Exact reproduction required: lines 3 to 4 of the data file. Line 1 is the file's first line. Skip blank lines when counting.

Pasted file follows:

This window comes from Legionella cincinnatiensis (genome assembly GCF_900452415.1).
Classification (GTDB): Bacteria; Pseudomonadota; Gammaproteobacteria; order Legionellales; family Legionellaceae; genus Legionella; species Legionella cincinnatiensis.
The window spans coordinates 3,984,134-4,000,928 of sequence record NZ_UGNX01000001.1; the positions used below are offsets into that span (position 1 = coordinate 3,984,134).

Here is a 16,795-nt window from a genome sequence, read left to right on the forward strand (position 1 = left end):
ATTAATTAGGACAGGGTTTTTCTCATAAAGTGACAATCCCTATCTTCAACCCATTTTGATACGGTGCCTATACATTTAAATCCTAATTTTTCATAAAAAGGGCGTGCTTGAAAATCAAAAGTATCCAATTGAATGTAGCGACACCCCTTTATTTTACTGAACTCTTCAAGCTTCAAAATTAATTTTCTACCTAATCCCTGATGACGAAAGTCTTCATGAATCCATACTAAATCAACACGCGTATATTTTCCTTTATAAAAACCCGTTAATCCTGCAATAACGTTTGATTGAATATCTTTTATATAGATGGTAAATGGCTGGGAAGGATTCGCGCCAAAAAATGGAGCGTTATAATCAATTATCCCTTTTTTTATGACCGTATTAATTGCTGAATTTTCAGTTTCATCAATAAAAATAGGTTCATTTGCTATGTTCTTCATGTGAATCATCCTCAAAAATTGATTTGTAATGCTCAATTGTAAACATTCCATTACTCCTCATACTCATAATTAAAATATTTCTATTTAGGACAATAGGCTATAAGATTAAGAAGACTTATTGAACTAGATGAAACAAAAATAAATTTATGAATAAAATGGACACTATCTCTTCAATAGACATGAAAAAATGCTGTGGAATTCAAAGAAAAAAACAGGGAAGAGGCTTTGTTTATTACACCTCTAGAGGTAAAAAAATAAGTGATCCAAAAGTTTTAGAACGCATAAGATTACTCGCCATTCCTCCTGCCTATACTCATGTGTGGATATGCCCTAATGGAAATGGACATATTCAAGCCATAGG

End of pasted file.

The window spans coordinates 3,984,134-4,000,928 of sequence record NZ_UGNX01000001.1; the positions used below are offsets into that span (position 1 = coordinate 3,984,134).

Here is a 16,795-nt window from a genome sequence, read left to right on the forward strand (position 1 = left end):